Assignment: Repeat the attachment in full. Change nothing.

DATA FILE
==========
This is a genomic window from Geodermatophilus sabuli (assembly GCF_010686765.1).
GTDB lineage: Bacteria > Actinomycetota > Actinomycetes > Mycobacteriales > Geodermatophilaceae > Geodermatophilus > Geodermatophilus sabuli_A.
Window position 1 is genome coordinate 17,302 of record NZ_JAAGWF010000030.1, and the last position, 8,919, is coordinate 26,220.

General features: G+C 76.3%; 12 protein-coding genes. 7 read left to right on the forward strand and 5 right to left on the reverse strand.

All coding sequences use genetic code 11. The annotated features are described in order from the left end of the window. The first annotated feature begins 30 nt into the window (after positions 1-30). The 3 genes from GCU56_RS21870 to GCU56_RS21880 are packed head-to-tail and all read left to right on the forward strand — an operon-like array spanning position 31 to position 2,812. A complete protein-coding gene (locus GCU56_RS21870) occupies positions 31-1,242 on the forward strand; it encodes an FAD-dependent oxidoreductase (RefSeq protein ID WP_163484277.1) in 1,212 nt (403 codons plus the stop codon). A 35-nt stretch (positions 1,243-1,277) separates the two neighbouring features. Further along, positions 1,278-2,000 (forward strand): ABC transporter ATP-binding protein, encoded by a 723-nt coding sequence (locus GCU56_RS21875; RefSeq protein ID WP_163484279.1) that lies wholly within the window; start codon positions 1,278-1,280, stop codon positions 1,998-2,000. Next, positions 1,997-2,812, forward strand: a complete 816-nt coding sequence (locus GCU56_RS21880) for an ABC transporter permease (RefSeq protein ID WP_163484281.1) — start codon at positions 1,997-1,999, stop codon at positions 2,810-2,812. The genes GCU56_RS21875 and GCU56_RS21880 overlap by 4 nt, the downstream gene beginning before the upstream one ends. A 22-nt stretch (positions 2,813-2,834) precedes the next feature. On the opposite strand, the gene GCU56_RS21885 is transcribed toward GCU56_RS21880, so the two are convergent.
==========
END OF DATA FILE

This is a genomic window from Geodermatophilus sabuli (assembly GCF_010686765.1).
GTDB lineage: Bacteria > Actinomycetota > Actinomycetes > Mycobacteriales > Geodermatophilaceae > Geodermatophilus > Geodermatophilus sabuli_A.
Window position 1 is genome coordinate 17,302 of record NZ_JAAGWF010000030.1, and the last position, 8,919, is coordinate 26,220.

General features: G+C 76.3%; 12 protein-coding genes. 7 read left to right on the forward strand and 5 right to left on the reverse strand.

All coding sequences use genetic code 11. The annotated features are described in order from the left end of the window. The first annotated feature begins 30 nt into the window (after positions 1-30). The 3 genes from GCU56_RS21870 to GCU56_RS21880 are packed head-to-tail and all read left to right on the forward strand — an operon-like array spanning position 31 to position 2,812. A complete protein-coding gene (locus GCU56_RS21870) occupies positions 31-1,242 on the forward strand; it encodes an FAD-dependent oxidoreductase (RefSeq protein ID WP_163484277.1) in 1,212 nt (403 codons plus the stop codon). A 35-nt stretch (positions 1,243-1,277) separates the two neighbouring features. Further along, positions 1,278-2,000 (forward strand): ABC transporter ATP-binding protein, encoded by a 723-nt coding sequence (locus GCU56_RS21875; RefSeq protein ID WP_163484279.1) that lies wholly within the window; start codon positions 1,278-1,280, stop codon positions 1,998-2,000. Next, positions 1,997-2,812, forward strand: a complete 816-nt coding sequence (locus GCU56_RS21880) for an ABC transporter permease (RefSeq protein ID WP_163484281.1) — start codon at positions 1,997-1,999, stop codon at positions 2,810-2,812. The genes GCU56_RS21875 and GCU56_RS21880 overlap by 4 nt, the downstream gene beginning before the upstream one ends. A 22-nt stretch (positions 2,813-2,834) precedes the next feature. On the opposite strand, the gene GCU56_RS21885 is transcribed toward GCU56_RS21880, so the two are convergent.